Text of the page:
Purity of heart (continued)

The following is a continuation of a previous post which can be read here.

Other posts on the same topic which might prove useful to some can be found here  here and here.

The Necessity of Purity of Heart

The shortest and surest way of attaining to perfection is to study purity of heart rather than the exercise of virtues, because God is ready to bestow all manner of graces upon us, provided we put no obstacles in their way.  Now it is by purifying our heart that we clear away everything which hinders the work of God.  When all impediments are removed, it is inconceivable what wonderful effects God produces in the soul.  St. Ignatius used to say that even saints put great obstacles in the way of God’s graces.

Without an abundant supply of grace, we shall never do any excellent acts of virtue; and we shall never obtain this abundant supply until we have thoroughly purged our heart.  But when once we have reached this perfect purity of heart, we shall practice those virtues, an opportunity for which is furnished us; and with respect to others, an opportunity for which may not occur, we shall possess the spirit, and so to say, the essence of them, which is what God principally requires; for it is very possible to perform an act of some particular virtue without possessing its spirit and essence.

Of all the exercises of the spiritual life, there is none against which the devil directs more opposition than the study of purity of heart.  He will let us perform some exterior acts of virtue, accuse ourselves publicly of our faults, serve in the kitchen, visit the hospitals and prisons, because we sometimes content ourselves with all this, and it serves to flatter us and to prevent interior remorse of conscience; but he cannot endure that we should look into our own heart, examine its disorders, and apply ourselves to their correction.  The heart itself recoils from nothing so much as this search and scrutiny, which makes it see and feel its own miseries.  All the powers of our soul are disordered beyond measure and we do not wish to know it because the knowledge is humiliating to us.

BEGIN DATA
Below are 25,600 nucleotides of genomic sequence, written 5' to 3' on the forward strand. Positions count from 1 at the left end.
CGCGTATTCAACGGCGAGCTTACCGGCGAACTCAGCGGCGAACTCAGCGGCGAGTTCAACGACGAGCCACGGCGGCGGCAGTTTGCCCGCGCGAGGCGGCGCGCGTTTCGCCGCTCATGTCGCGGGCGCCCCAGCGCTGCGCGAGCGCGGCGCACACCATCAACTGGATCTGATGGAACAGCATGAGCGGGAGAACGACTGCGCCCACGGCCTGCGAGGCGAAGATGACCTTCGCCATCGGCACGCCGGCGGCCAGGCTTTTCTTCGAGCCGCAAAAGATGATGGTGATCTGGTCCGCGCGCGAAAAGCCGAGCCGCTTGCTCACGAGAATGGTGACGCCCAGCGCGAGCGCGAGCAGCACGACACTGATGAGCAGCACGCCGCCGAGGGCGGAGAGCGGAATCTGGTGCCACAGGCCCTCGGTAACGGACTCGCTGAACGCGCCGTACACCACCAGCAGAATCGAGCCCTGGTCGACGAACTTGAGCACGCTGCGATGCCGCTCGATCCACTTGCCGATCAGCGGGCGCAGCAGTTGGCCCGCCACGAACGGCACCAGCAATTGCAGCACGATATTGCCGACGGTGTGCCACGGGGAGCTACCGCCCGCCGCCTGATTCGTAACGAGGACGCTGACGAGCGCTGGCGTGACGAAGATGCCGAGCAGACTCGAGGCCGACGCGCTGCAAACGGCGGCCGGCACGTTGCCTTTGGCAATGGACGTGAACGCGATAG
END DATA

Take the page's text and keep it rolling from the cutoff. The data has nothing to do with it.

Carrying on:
Note: God can do inconceivably amazing things with even the most crude of instruments.  A man whose natural abilities are the equivalent of a grain of sand can, under the influence of God’s grace, be made like unto Mount Everest.  Similarly, a man whose natural talents are the equivalent of Mount Everest can, due to habitual placement of obstacles to God’s grace and the operation thereof, render himself more or less useless to God, other people and himself.  We are all loaded with different kinds and degrees of gifts, but none of them produces the intended results unless and until we purify and humble our hearts, letting God direct and use us for His designs, which are always better than our own and have the power to make us truly happy.

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